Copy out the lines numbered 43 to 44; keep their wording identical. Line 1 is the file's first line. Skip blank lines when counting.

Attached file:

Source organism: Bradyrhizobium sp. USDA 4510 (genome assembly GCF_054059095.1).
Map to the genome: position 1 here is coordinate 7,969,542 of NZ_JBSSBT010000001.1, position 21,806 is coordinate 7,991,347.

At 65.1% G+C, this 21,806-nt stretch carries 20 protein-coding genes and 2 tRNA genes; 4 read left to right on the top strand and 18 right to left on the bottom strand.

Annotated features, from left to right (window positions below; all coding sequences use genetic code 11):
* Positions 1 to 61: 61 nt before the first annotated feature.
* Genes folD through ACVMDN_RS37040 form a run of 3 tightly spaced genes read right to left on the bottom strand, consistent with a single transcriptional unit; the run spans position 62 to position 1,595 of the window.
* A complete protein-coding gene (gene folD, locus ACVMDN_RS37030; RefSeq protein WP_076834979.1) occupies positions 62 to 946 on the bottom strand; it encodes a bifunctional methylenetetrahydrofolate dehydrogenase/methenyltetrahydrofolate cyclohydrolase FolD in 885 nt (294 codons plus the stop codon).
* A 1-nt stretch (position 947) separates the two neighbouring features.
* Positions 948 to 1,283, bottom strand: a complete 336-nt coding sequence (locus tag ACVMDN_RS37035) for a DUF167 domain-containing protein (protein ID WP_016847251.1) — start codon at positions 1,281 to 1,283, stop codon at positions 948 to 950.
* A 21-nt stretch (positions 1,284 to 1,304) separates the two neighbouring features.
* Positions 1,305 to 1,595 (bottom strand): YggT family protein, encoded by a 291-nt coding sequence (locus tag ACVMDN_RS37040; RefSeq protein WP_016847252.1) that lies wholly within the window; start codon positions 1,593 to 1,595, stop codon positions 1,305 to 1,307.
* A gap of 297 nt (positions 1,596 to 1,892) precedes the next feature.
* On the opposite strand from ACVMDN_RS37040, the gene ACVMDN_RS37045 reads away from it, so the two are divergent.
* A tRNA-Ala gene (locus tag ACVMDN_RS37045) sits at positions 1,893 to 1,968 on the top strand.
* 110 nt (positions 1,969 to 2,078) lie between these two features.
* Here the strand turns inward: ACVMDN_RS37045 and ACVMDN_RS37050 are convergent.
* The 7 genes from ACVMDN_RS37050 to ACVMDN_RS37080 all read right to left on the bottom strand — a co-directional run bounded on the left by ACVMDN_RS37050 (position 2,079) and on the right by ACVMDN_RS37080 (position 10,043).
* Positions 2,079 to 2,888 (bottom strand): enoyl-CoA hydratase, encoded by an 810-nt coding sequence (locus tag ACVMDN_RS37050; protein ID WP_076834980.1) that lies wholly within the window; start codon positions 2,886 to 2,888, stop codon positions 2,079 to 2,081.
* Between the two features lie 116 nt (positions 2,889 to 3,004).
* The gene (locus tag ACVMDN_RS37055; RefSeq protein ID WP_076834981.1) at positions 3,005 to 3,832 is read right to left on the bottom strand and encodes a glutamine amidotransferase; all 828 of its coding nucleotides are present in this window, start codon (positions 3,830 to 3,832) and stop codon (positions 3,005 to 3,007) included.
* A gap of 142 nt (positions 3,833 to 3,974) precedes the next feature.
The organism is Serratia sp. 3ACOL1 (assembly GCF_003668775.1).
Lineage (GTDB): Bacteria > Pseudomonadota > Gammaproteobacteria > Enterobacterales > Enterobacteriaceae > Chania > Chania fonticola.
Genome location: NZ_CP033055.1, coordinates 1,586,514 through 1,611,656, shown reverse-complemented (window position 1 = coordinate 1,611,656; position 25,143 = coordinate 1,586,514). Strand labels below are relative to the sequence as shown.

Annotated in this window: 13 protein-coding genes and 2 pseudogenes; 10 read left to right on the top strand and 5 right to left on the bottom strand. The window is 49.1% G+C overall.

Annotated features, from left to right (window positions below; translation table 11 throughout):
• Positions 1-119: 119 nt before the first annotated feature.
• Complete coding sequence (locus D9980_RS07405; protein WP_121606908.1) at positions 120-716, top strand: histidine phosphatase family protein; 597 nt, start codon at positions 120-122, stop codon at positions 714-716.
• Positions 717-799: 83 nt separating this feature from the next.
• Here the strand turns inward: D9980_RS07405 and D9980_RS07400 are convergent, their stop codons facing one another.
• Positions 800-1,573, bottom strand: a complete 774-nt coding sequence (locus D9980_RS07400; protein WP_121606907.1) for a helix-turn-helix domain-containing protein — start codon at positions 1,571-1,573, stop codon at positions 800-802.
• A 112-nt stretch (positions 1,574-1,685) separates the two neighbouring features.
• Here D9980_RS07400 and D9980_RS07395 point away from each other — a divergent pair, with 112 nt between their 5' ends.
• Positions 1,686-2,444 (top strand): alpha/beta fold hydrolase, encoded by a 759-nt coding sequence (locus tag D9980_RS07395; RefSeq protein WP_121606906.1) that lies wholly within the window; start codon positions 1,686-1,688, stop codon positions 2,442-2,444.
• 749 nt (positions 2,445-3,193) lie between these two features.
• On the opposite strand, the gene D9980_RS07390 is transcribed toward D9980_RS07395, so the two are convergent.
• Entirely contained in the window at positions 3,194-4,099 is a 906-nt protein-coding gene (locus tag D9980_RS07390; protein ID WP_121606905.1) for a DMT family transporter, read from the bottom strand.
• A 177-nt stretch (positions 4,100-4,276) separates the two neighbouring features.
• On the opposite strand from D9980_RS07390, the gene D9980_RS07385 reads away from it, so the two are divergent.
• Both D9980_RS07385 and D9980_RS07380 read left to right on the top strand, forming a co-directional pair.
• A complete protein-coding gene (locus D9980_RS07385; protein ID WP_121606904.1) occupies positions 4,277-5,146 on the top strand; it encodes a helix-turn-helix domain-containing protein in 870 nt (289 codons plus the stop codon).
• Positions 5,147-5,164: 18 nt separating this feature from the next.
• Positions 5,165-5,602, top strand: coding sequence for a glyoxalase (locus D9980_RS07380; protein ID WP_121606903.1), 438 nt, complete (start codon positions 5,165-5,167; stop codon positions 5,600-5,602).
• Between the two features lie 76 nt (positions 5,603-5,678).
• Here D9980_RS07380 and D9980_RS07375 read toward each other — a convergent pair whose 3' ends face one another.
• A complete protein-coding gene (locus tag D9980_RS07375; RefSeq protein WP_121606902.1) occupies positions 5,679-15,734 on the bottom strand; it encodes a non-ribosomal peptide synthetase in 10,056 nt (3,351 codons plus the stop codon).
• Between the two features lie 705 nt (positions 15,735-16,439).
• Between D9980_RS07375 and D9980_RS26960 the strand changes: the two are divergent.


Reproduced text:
• Positions 5,165-5,602, top strand: coding sequence for a glyoxalase (locus D9980_RS07380; protein ID WP_121606903.1), 438 nt, complete (start codon positions 5,165-5,167; stop codon positions 5,600-5,602).
• Between the two features lie 76 nt (positions 5,603-5,678).